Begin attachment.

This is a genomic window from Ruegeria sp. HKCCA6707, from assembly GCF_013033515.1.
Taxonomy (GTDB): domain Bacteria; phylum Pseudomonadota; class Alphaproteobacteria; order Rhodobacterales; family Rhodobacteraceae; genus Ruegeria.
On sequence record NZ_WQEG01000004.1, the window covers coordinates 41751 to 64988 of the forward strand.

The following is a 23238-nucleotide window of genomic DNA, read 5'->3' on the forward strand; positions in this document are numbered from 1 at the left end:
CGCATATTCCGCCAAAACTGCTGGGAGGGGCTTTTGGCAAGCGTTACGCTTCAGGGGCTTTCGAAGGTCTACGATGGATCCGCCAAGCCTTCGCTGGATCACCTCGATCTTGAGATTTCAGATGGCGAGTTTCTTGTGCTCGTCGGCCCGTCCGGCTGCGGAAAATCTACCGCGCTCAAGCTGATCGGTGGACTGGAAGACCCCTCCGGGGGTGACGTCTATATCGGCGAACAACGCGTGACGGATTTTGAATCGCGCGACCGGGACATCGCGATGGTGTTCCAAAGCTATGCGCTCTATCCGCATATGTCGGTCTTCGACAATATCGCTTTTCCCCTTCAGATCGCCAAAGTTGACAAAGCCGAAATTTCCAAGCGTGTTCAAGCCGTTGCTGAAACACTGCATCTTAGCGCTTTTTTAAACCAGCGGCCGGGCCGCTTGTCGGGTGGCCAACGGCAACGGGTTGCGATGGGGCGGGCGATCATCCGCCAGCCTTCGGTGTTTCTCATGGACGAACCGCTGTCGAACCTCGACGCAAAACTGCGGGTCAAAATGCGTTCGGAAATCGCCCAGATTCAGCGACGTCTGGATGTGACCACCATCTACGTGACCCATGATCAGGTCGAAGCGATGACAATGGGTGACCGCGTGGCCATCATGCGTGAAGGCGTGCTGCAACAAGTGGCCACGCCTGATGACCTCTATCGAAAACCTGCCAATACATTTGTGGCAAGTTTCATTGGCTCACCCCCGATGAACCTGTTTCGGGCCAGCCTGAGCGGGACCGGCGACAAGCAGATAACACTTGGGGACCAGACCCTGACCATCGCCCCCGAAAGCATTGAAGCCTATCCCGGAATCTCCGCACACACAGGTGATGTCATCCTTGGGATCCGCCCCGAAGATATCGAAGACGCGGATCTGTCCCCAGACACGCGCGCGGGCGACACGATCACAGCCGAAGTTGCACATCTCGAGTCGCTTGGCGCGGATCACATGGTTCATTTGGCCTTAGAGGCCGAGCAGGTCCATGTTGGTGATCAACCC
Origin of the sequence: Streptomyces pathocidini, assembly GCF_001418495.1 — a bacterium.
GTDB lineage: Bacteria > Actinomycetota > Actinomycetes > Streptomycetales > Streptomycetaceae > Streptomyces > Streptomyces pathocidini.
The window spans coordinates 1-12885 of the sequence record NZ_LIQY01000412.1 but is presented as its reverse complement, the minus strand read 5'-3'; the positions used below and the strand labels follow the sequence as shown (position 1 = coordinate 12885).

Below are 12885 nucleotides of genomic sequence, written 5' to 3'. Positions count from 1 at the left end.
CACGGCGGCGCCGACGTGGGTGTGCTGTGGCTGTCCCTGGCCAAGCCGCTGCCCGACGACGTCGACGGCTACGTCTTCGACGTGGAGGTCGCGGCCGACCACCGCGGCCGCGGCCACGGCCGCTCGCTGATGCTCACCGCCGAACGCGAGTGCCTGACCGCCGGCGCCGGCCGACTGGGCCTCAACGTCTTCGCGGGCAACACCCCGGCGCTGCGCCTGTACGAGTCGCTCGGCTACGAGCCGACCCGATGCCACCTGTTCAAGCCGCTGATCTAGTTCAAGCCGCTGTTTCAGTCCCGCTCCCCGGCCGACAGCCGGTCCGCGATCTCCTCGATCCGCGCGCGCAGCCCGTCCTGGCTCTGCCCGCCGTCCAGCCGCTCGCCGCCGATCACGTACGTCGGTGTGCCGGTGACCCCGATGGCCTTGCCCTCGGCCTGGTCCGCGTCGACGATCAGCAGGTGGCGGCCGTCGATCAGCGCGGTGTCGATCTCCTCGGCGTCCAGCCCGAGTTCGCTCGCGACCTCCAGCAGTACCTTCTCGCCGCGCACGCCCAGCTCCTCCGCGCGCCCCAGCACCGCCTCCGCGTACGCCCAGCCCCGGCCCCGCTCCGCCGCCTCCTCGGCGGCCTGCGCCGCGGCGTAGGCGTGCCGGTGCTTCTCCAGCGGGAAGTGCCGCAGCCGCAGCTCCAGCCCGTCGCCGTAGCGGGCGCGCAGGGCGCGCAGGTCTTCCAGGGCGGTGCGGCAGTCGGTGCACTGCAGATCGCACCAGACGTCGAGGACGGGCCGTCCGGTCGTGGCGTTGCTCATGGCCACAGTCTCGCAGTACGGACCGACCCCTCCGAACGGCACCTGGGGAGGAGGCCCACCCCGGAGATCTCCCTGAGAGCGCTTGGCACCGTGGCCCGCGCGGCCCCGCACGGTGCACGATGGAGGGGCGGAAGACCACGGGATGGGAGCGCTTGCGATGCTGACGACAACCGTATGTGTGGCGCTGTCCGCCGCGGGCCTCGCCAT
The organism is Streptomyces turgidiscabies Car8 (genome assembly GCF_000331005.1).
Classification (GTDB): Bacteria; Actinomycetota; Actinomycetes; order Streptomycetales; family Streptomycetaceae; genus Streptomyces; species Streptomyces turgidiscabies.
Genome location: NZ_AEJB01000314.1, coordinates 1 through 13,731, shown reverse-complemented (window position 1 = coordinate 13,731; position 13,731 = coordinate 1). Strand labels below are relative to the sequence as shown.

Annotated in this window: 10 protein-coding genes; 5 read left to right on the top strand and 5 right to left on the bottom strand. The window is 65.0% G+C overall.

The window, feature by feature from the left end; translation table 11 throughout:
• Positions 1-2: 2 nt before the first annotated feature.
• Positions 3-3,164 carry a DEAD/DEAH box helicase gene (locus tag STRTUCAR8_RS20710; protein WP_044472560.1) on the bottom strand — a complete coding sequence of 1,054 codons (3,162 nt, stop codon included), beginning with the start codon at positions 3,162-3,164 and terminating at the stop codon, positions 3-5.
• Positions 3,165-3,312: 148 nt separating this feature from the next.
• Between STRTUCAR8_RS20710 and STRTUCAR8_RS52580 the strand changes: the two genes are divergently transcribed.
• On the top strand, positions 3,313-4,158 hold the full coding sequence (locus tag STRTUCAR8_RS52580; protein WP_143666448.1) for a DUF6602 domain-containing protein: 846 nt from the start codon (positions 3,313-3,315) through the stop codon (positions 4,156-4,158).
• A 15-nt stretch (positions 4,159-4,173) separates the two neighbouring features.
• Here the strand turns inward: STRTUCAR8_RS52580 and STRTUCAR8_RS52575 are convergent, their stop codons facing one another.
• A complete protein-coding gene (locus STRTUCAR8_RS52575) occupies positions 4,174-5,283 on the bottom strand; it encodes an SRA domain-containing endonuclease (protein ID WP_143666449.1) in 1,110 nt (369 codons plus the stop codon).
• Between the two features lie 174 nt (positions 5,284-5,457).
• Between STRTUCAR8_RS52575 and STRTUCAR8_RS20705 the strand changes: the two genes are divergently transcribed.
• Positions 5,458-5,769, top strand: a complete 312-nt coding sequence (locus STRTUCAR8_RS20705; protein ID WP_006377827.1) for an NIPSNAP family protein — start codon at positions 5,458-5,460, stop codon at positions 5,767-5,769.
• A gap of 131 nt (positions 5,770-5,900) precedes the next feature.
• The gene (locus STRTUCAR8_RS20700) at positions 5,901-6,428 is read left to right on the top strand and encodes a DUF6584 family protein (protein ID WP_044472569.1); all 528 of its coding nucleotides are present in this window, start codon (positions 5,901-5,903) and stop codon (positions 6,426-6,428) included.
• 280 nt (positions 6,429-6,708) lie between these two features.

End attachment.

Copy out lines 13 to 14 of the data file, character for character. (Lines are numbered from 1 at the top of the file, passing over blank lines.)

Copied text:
Genome location: NZ_AEJB01000314.1, coordinates 1 through 13,731, shown reverse-complemented (window position 1 = coordinate 13,731; position 13,731 = coordinate 1). Strand labels below are relative to the sequence as shown.

Annotated in this window: 10 protein-coding genes; 5 read left to right on the top strand and 5 right to left on the bottom strand. The window is 65.0% G+C overall.